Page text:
Nocturnal seizures are a form of epilepsy. Those affected might not consciously remember them or have anyone else observe the seizures. Children more frequently experience them, but adults can have them too. They are triggered by stress, photo sensitivity, sleep deprivation, medications, obstructive sleep apnoea and more. Other sleep disturbances are often confused with nocturnal seizures such as night terrors, sleepwalking and other parasomnias (types of sleep disorders).
Nocturnal Seizure Types
Certain forms of epilepsy are associated with nocturnal seizures. These types are juvenile myoclonic, grand mal on awakening, autosomal dominant nocturnal frontal lobe epilepsy, benign Rolandic epilepsy and Landau-Kleffner syndrome.
Juvenile myoclonic epilepsy is common, accounting for 7 per cent of all epilepsy diagnoses. Affected children and teenagers have arm and leg jerking (myoclonic), and these symptoms usually persist into adulthood, according to the Epilepsy Foundation.
Grand mal seizures on awakening (could be daytime awakening too) occur right after waking up from sleep. Generally, age 25 to 43 years is the onset. Seizures tend to involve both sides of the body and the person is unconscious during them. The seizure alternates between rigid muscles and then shaking.
Autosomal dominant nocturnal frontal lobe epilepsy (ADNFLE) is characterised by clusters of nighttime seizures that might last five seconds up to five minutes. The episodes include abrupt waking up to more pronounced body rigidity or movement. The average age of onset is 10 years, but it can happen up to 20 years of age, according to the article "Autosomal Dominant Nocturnal Frontal Lobe Epilepsy," by Samuel F. Berkovic, MD, and Ingrid E. Scheffer, PhD.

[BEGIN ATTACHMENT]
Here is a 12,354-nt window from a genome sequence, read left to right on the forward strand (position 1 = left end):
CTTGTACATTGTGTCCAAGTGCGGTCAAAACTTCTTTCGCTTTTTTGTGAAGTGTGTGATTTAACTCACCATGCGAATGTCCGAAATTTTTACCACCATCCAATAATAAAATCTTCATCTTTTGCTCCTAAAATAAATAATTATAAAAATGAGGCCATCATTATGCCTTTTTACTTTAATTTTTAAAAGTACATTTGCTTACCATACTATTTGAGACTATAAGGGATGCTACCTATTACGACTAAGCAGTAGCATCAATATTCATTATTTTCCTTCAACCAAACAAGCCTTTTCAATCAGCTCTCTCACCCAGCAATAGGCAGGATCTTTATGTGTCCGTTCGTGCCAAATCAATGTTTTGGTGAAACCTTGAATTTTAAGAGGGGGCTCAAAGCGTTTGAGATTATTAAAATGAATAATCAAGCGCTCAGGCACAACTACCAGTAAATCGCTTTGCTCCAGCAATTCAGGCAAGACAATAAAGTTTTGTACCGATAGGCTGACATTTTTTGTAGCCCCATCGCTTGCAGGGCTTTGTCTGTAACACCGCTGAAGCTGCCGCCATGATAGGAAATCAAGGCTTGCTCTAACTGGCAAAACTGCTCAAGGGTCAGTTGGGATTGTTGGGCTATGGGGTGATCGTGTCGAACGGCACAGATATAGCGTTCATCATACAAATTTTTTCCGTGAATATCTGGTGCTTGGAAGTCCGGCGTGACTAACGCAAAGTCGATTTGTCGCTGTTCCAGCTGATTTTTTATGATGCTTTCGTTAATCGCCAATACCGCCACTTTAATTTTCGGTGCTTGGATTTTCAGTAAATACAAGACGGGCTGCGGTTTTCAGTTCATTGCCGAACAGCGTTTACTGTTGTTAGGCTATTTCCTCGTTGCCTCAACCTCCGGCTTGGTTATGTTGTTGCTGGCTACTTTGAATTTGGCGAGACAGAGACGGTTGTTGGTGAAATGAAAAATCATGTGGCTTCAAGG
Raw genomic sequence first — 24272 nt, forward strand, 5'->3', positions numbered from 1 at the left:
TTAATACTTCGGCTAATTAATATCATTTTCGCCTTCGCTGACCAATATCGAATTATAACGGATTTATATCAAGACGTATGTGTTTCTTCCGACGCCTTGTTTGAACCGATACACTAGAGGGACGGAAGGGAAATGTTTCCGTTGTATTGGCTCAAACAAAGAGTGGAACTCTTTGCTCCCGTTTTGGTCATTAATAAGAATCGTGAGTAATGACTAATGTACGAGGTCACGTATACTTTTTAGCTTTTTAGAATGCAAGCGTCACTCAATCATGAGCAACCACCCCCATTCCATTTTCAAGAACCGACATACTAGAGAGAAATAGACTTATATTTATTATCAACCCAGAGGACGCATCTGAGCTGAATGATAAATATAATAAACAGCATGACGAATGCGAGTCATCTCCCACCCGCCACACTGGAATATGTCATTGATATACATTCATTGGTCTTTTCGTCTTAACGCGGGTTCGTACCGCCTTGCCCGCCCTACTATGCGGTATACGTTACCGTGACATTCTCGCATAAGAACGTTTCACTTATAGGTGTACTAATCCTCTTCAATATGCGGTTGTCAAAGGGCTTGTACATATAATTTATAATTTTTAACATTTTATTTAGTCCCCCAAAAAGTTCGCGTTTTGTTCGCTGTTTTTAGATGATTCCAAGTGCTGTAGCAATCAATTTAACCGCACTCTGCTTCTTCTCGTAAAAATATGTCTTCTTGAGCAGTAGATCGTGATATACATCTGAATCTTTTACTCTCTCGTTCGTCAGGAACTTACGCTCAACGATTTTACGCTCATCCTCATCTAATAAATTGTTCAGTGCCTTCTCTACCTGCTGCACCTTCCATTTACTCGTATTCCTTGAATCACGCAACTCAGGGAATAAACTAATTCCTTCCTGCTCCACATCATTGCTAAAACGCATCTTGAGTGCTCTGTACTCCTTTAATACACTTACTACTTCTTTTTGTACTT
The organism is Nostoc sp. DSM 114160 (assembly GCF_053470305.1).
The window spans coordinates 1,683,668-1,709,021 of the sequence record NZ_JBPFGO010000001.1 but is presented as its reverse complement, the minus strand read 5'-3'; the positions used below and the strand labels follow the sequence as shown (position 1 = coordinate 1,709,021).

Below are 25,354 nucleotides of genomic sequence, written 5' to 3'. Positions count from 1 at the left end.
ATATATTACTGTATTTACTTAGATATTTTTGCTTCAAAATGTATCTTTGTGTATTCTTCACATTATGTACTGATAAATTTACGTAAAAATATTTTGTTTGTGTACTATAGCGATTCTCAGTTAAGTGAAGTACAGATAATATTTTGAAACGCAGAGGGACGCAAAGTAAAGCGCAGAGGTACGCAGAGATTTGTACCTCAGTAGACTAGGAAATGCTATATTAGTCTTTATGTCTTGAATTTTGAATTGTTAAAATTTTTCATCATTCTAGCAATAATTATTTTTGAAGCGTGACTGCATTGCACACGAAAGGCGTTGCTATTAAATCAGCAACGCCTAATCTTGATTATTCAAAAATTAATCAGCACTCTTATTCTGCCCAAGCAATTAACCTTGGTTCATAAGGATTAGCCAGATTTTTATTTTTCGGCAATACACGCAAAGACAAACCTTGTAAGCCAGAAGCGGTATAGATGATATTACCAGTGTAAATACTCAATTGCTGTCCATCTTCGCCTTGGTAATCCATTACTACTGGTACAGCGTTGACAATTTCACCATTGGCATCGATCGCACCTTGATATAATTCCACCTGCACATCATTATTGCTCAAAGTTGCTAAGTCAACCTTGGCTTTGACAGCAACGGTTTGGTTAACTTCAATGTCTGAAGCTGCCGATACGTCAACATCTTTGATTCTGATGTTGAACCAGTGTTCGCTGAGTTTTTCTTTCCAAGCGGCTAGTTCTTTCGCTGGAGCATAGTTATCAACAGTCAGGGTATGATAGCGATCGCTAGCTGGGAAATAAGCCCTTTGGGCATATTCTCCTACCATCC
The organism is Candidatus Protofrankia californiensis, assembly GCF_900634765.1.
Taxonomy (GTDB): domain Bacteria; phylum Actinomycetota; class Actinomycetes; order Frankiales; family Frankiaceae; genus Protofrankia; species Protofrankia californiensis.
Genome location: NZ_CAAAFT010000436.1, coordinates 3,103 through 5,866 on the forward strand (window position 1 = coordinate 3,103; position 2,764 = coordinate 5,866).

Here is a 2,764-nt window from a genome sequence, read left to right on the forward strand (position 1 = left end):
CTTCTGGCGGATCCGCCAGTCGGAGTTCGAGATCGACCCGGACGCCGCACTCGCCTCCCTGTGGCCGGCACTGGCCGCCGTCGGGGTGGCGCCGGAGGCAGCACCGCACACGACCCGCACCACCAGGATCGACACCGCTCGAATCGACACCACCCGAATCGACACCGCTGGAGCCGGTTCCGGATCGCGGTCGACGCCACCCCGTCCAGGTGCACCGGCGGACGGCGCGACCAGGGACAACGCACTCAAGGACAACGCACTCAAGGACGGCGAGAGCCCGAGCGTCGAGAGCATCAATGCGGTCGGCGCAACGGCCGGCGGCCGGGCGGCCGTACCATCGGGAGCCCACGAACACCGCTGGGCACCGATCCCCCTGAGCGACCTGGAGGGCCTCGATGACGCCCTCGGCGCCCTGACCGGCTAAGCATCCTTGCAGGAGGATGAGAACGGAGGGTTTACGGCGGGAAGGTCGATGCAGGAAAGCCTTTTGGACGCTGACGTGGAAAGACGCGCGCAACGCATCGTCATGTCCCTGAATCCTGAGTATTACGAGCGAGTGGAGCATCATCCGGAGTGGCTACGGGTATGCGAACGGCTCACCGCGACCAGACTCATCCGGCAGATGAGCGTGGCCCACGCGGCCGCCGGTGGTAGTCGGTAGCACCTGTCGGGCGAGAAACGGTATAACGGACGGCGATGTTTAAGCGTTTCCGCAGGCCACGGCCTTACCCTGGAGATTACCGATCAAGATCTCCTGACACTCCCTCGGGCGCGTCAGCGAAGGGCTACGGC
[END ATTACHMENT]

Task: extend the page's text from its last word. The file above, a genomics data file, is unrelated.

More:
Benign Rolandic epilepsy is more common in children. The symptoms are facial tingling, twitching and movement, drooling, speech slurring and tongue numbness. The seizure lasts for up to two minutes and occurs mostly during sleep or at night, according to the Epilepsy Foundation. At times, a child may have tonic-clonic (rigidity and shaking) seizures.
Landau-Kleffner syndrome is a childhood disorder that affects children between the ages of 5 and 7 years. There is a sudden loss of language ability and cognitive function. The syndrome might include nocturnal seizures, but not always, according to the National Institute of Neurological Disorders and Stroke.
Signs of nocturnal seizures are screaming, shouting, thrashing, posturing, leg movement, abnormal body movement, loss of bladder control or strange behaviour during sleep. If being observed in a sleep lab, there is a decrease in rapid eye movement (REM) and an increase in the lighter stages of sleep, according to the article "Nocturnal Seizures," by Carl W. Bazil, MD, PhD.
The symptoms of nocturnal seizures include daytime sleepiness, confusion, attention difficulties, migraines and more. These symptoms can affect people's quality of life and lead to increased sleep deprivation with more symptoms. Those with epilepsy may have nocturnal seizures only and their associated symptoms. Seeing a physician, neurologist or sleep specialist can help you get the symptoms under control through medication or behavioural treatment.